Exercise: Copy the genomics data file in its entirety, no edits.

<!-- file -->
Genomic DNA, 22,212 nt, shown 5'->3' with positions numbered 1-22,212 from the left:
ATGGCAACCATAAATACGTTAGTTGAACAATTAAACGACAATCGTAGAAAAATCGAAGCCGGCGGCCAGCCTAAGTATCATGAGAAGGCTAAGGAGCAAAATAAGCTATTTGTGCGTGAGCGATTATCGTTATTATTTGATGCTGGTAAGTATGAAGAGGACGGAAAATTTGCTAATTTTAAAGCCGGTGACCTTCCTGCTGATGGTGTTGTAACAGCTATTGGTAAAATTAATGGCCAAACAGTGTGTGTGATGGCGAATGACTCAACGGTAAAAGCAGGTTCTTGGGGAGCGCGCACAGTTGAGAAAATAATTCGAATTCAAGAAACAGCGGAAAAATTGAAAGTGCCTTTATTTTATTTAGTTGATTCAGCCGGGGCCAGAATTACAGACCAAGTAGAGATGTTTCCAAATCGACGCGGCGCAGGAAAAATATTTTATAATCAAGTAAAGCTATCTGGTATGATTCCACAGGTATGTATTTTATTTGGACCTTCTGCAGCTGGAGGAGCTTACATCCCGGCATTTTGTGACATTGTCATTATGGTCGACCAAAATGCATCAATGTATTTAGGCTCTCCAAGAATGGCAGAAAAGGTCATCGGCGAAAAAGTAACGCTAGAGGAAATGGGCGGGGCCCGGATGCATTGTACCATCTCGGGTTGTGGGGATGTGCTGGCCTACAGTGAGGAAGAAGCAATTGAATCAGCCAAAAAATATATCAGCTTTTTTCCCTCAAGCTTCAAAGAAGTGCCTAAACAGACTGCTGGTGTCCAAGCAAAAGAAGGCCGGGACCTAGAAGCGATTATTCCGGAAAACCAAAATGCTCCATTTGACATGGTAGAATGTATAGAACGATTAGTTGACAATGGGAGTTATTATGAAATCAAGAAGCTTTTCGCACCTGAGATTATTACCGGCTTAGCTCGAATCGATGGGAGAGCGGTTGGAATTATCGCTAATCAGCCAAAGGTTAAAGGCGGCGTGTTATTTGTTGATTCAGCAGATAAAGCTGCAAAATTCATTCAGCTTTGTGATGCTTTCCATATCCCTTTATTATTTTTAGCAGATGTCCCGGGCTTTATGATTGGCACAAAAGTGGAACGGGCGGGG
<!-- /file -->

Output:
Genomic DNA, 22,212 nt, shown 5'->3' with positions numbered 1-22,212 from the left:
ATGGCAACCATAAATACGTTAGTTGAACAATTAAACGACAATCGTAGAAAAATCGAAGCCGGCGGCCAGCCTAAGTATCATGAGAAGGCTAAGGAGCAAAATAAGCTATTTGTGCGTGAGCGATTATCGTTATTATTTGATGCTGGTAAGTATGAAGAGGACGGAAAATTTGCTAATTTTAAAGCCGGTGACCTTCCTGCTGATGGTGTTGTAACAGCTATTGGTAAAATTAATGGCCAAACAGTGTGTGTGATGGCGAATGACTCAACGGTAAAAGCAGGTTCTTGGGGAGCGCGCACAGTTGAGAAAATAATTCGAATTCAAGAAACAGCGGAAAAATTGAAAGTGCCTTTATTTTATTTAGTTGATTCAGCCGGGGCCAGAATTACAGACCAAGTAGAGATGTTTCCAAATCGACGCGGCGCAGGAAAAATATTTTATAATCAAGTAAAGCTATCTGGTATGATTCCACAGGTATGTATTTTATTTGGACCTTCTGCAGCTGGAGGAGCTTACATCCCGGCATTTTGTGACATTGTCATTATGGTCGACCAAAATGCATCAATGTATTTAGGCTCTCCAAGAATGGCAGAAAAGGTCATCGGCGAAAAAGTAACGCTAGAGGAAATGGGCGGGGCCCGGATGCATTGTACCATCTCGGGTTGTGGGGATGTGCTGGCCTACAGTGAGGAAGAAGCAATTGAATCAGCCAAAAAATATATCAGCTTTTTTCCCTCAAGCTTCAAAGAAGTGCCTAAACAGACTGCTGGTGTCCAAGCAAAAGAAGGCCGGGACCTAGAAGCGATTATTCCGGAAAACCAAAATGCTCCATTTGACATGGTAGAATGTATAGAACGATTAGTTGACAATGGGAGTTATTATGAAATCAAGAAGCTTTTCGCACCTGAGATTATTACCGGCTTAGCTCGAATCGATGGGAGAGCGGTTGGAATTATCGCTAATCAGCCAAAGGTTAAAGGCGGCGTGTTATTTGTTGATTCAGCAGATAAAGCTGCAAAATTCATTCAGCTTTGTGATGCTTTCCATATCCCTTTATTATTTTTAGCAGATGTCCCGGGCTTTATGATTGGCACAAAAGTGGAACGGGCGGGG